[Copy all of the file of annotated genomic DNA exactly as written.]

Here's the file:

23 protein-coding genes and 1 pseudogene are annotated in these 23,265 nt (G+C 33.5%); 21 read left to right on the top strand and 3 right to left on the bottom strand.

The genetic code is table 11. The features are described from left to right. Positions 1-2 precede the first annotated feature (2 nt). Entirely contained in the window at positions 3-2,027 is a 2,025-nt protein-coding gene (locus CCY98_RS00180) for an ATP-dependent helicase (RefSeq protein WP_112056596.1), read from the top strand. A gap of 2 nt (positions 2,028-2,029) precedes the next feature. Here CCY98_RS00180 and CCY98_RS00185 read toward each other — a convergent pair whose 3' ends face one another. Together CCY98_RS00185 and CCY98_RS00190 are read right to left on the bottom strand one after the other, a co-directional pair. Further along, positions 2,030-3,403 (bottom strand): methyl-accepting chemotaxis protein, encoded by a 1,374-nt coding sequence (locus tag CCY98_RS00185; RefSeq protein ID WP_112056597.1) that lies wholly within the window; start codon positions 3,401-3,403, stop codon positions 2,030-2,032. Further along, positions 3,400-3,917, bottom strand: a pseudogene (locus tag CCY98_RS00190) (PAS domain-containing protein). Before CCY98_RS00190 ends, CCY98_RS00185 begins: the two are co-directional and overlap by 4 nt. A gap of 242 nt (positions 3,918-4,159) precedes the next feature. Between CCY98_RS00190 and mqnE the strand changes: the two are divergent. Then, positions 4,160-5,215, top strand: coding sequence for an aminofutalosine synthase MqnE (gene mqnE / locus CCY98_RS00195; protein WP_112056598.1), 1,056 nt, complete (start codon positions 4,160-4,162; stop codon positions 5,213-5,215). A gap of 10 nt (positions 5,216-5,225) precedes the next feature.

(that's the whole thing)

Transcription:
23 protein-coding genes and 1 pseudogene are annotated in these 23,265 nt (G+C 33.5%); 21 read left to right on the top strand and 3 right to left on the bottom strand.

The genetic code is table 11. The features are described from left to right. Positions 1-2 precede the first annotated feature (2 nt). Entirely contained in the window at positions 3-2,027 is a 2,025-nt protein-coding gene (locus CCY98_RS00180) for an ATP-dependent helicase (RefSeq protein WP_112056596.1), read from the top strand. A gap of 2 nt (positions 2,028-2,029) precedes the next feature. Here CCY98_RS00180 and CCY98_RS00185 read toward each other — a convergent pair whose 3' ends face one another. Together CCY98_RS00185 and CCY98_RS00190 are read right to left on the bottom strand one after the other, a co-directional pair. Further along, positions 2,030-3,403 (bottom strand): methyl-accepting chemotaxis protein, encoded by a 1,374-nt coding sequence (locus tag CCY98_RS00185; RefSeq protein ID WP_112056597.1) that lies wholly within the window; start codon positions 3,401-3,403, stop codon positions 2,030-2,032. Further along, positions 3,400-3,917, bottom strand: a pseudogene (locus tag CCY98_RS00190) (PAS domain-containing protein). Before CCY98_RS00190 ends, CCY98_RS00185 begins: the two are co-directional and overlap by 4 nt. A gap of 242 nt (positions 3,918-4,159) precedes the next feature. Between CCY98_RS00190 and mqnE the strand changes: the two are divergent. Then, positions 4,160-5,215, top strand: coding sequence for an aminofutalosine synthase MqnE (gene mqnE / locus CCY98_RS00195; protein WP_112056598.1), 1,056 nt, complete (start codon positions 4,160-4,162; stop codon positions 5,213-5,215). A gap of 10 nt (positions 5,216-5,225) precedes the next feature.